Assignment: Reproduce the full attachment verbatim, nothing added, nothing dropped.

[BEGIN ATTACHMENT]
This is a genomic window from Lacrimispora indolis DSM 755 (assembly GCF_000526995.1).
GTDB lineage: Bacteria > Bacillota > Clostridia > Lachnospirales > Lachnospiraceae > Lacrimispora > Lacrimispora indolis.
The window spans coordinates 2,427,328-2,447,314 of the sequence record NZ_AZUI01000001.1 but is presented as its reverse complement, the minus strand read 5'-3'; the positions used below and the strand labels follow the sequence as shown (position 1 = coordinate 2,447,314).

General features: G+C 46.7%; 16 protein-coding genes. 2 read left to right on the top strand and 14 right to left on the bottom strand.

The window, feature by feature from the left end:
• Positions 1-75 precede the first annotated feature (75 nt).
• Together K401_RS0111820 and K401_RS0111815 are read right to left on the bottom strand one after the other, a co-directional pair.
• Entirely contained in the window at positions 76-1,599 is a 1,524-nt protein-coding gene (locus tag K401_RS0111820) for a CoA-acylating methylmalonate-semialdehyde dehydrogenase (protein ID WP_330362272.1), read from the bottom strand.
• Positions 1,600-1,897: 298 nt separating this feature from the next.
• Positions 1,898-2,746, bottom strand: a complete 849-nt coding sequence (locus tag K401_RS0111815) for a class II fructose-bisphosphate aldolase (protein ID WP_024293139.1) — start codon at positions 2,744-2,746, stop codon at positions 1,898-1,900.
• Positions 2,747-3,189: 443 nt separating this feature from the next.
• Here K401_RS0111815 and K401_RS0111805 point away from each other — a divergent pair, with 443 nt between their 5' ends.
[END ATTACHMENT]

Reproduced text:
This is a genomic window from Lacrimispora indolis DSM 755 (assembly GCF_000526995.1).
GTDB lineage: Bacteria > Bacillota > Clostridia > Lachnospirales > Lachnospiraceae > Lacrimispora > Lacrimispora indolis.
The window spans coordinates 2,427,328-2,447,314 of the sequence record NZ_AZUI01000001.1 but is presented as its reverse complement, the minus strand read 5'-3'; the positions used below and the strand labels follow the sequence as shown (position 1 = coordinate 2,447,314).

General features: G+C 46.7%; 16 protein-coding genes. 2 read left to right on the top strand and 14 right to left on the bottom strand.

The window, feature by feature from the left end:
• Positions 1-75 precede the first annotated feature (75 nt).
• Together K401_RS0111820 and K401_RS0111815 are read right to left on the bottom strand one after the other, a co-directional pair.
• Entirely contained in the window at positions 76-1,599 is a 1,524-nt protein-coding gene (locus tag K401_RS0111820) for a CoA-acylating methylmalonate-semialdehyde dehydrogenase (protein ID WP_330362272.1), read from the bottom strand.
• Positions 1,600-1,897: 298 nt separating this feature from the next.
• Positions 1,898-2,746, bottom strand: a complete 849-nt coding sequence (locus tag K401_RS0111815) for a class II fructose-bisphosphate aldolase (protein ID WP_024293139.1) — start codon at positions 2,744-2,746, stop codon at positions 1,898-1,900.
• Positions 2,747-3,189: 443 nt separating this feature from the next.
• Here K401_RS0111815 and K401_RS0111805 point away from each other — a divergent pair, with 443 nt between their 5' ends.